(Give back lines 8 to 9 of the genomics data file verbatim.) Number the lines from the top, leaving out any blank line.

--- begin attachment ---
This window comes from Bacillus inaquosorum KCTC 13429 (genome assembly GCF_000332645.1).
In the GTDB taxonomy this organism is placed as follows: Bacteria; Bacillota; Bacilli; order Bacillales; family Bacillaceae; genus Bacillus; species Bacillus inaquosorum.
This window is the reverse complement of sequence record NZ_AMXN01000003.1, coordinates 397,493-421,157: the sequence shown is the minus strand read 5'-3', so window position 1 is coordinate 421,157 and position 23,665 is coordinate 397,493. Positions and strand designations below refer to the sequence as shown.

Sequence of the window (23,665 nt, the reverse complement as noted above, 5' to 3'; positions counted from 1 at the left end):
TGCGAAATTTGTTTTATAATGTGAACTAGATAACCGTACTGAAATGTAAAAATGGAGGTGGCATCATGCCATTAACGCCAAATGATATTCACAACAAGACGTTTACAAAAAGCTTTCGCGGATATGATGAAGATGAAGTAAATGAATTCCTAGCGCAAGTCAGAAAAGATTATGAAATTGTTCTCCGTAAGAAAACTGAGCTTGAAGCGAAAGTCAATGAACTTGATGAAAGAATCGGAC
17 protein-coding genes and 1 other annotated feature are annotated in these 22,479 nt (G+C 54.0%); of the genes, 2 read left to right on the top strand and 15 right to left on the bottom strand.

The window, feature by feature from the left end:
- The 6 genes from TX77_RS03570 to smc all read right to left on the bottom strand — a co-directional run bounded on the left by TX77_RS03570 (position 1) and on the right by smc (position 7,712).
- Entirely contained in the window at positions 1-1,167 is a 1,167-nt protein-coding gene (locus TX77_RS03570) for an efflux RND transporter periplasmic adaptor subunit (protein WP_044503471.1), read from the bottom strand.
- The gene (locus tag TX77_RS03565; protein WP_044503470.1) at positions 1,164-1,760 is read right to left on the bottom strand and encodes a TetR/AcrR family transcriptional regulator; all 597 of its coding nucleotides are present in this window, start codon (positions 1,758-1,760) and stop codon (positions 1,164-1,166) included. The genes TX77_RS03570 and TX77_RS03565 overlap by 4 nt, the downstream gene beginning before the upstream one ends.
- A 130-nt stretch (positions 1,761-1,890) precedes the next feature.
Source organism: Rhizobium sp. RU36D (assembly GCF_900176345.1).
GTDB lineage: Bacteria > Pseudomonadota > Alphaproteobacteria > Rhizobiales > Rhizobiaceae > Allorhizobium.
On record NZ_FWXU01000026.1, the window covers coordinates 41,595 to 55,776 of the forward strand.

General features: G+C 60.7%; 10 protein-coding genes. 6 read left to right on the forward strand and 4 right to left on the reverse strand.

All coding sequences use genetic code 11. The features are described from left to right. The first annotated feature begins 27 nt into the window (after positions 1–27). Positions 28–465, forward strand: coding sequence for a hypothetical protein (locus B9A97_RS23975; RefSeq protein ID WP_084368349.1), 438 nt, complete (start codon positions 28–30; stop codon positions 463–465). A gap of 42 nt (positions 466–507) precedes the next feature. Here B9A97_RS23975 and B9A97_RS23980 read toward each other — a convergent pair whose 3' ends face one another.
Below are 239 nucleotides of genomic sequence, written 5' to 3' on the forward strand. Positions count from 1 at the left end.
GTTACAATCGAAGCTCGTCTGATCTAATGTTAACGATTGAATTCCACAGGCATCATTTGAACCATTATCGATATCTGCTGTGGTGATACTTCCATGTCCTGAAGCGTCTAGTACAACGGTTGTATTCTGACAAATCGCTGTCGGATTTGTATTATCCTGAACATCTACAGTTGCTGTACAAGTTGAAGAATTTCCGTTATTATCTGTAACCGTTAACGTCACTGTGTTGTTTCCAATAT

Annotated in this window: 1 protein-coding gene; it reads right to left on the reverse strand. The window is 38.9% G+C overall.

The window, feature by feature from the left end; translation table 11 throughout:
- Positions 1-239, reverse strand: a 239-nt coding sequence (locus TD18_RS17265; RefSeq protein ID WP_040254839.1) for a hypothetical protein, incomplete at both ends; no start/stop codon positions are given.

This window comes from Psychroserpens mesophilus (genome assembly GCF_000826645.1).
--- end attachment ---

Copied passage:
- The 6 genes from TX77_RS03570 to smc all read right to left on the bottom strand — a co-directional run bounded on the left by TX77_RS03570 (position 1) and on the right by smc (position 7,712).
- Entirely contained in the window at positions 1-1,167 is a 1,167-nt protein-coding gene (locus TX77_RS03570) for an efflux RND transporter periplasmic adaptor subunit (protein WP_044503471.1), read from the bottom strand.